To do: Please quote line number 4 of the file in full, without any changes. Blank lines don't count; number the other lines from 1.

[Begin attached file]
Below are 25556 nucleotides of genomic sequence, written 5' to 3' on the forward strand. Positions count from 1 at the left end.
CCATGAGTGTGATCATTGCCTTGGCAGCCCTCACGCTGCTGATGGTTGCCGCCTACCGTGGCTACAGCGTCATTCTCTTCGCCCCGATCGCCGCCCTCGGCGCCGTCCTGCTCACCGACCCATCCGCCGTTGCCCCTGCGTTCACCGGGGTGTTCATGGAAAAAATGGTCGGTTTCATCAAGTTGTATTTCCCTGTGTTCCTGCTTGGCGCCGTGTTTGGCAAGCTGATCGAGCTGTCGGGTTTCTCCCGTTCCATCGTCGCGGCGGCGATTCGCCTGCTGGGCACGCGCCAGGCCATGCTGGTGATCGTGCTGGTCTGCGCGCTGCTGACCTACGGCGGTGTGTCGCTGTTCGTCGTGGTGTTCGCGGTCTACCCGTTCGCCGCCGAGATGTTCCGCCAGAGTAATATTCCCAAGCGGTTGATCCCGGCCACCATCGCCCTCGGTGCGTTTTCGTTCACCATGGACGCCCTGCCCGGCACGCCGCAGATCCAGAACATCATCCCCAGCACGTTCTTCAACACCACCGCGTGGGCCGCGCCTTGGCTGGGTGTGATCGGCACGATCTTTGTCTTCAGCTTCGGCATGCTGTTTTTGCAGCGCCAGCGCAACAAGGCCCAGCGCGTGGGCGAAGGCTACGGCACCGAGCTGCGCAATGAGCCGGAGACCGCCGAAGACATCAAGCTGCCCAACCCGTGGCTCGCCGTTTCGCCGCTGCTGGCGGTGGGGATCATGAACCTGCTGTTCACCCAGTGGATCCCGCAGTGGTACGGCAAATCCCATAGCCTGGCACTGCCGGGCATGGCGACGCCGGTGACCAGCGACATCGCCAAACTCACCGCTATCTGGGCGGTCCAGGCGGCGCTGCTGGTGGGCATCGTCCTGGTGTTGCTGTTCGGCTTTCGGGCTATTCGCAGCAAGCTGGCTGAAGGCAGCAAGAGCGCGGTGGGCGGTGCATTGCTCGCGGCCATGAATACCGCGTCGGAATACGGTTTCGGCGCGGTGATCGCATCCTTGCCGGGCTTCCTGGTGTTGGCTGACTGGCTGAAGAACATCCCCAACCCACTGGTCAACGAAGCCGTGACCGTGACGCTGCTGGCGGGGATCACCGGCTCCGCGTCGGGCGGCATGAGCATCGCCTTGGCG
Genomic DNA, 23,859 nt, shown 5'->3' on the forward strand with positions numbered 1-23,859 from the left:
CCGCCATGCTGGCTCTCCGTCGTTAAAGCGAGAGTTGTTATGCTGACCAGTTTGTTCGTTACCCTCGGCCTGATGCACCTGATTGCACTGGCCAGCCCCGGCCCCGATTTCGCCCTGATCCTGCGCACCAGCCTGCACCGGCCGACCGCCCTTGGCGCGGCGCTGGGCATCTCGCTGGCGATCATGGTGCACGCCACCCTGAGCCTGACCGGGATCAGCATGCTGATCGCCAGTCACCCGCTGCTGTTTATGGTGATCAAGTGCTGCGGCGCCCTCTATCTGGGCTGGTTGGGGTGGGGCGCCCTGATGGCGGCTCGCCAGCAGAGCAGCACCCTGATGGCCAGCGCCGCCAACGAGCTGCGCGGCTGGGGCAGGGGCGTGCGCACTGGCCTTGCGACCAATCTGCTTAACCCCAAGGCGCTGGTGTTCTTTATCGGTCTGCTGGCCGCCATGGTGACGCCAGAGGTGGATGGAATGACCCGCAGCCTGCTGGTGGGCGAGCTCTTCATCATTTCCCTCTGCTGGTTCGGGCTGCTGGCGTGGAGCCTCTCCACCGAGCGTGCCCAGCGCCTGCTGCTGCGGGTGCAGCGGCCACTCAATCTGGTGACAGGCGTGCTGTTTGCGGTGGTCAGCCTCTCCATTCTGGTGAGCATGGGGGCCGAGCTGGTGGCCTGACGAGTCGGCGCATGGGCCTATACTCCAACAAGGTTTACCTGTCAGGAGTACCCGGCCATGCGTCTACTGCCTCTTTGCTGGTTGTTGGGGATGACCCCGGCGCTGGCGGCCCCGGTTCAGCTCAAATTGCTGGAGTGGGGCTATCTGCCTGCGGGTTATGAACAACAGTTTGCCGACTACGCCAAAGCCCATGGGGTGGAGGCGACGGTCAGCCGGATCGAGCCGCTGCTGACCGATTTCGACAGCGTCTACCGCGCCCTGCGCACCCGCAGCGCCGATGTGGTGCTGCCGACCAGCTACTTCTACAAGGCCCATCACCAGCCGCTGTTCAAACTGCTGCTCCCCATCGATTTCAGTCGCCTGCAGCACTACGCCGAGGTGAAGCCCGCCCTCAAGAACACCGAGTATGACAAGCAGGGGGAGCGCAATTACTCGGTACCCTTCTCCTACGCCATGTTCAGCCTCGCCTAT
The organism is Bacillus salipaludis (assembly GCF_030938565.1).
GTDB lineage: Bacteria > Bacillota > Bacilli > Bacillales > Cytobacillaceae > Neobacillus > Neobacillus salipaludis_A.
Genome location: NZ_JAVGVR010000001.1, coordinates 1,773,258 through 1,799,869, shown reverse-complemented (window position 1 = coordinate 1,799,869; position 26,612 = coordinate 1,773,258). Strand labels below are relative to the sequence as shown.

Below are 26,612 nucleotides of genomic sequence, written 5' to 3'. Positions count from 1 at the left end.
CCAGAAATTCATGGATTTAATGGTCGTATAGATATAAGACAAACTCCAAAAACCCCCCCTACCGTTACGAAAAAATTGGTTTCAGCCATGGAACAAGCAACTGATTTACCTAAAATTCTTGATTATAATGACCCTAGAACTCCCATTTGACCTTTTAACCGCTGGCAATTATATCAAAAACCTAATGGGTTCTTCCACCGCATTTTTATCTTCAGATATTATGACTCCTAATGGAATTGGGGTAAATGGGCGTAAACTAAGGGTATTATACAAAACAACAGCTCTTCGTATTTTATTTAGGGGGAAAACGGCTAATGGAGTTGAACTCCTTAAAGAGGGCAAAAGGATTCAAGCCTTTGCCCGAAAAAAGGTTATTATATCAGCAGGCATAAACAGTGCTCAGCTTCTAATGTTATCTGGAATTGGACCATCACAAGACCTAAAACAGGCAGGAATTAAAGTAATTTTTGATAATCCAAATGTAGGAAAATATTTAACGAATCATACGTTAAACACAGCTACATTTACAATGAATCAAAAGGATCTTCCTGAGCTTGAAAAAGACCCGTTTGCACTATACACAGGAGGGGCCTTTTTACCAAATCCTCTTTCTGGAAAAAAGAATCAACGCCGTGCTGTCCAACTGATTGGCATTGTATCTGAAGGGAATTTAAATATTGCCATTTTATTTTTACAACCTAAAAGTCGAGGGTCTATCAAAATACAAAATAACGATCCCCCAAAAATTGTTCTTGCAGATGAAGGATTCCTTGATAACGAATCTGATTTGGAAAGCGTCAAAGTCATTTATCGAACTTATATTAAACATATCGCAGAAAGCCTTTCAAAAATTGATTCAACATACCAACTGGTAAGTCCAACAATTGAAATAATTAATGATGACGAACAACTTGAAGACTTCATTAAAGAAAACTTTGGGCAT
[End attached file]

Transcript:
CCGCCATGCTGGCTCTCCGTCGTTAAAGCGAGAGTTGTTATGCTGACCAGTTTGTTCGTTACCCTCGGCCTGATGCACCTGATTGCACTGGCCAGCCCCGGCCCCGATTTCGCCCTGATCCTGCGCACCAGCCTGCACCGGCCGACCGCCCTTGGCGCGGCGCTGGGCATCTCGCTGGCGATCATGGTGCACGCCACCCTGAGCCTGACCGGGATCAGCATGCTGATCGCCAGTCACCCGCTGCTGTTTATGGTGATCAAGTGCTGCGGCGCCCTCTATCTGGGCTGGTTGGGGTGGGGCGCCCTGATGGCGGCTCGCCAGCAGAGCAGCACCCTGATGGCCAGCGCCGCCAACGAGCTGCGCGGCTGGGGCAGGGGCGTGCGCACTGGCCTTGCGACCAATCTGCTTAACCCCAAGGCGCTGGTGTTCTTTATCGGTCTGCTGGCCGCCATGGTGACGCCAGAGGTGGATGGAATGACCCGCAGCCTGCTGGTGGGCGAGCTCTTCATCATTTCCCTCTGCTGGTTCGGGCTGCTGGCGTGGAGCCTCTCCACCGAGCGTGCCCAGCGCCTGCTGCTGCGGGTGCAGCGGCCACTCAATCTGGTGACAGGCGTGCTGTTTGCGGTGGTCAGCCTCTCCATTCTGGTGAGCATGGGGGCCGAGCTGGTGGCCTGACGAGTCGGCGCATGGGCCTATACTCCAACAAGGTTTACCTGTCAGGAGTACCCGGCCATGCGTCTACTGCCTCTTTGCTGGTTGTTGGGGATGACCCCGGCGCTGGCGGCCCCGGTTCAGCTCAAATTGCTGGAGTGGGGCTATCTGCCTGCGGGTTATGAACAACAGTTTGCCGACTACGCCAAAGCCCATGGGGTGGAGGCGACGGTCAGCCGGATCGAGCCGCTGCTGACCGATTTCGACAGCGTCTACCGCGCCCTGCGCACCCGCAGCGCCGATGTGGTGCTGCCGACCAGCTACTTCTACAAGGCCCATCACCAGCCGCTGTTCAAACTGCTGCTCCCCATCGATTTCAGTCGCCTGCAGCACTACGCCGAGGTGAAGCCCGCCCTCAAGAACACCGAGTATGACAAGCAGGGGGAGCGCAATTACTCGGTACCCTTCTCCTACGCCATGTTCAGCCTCGCCTAT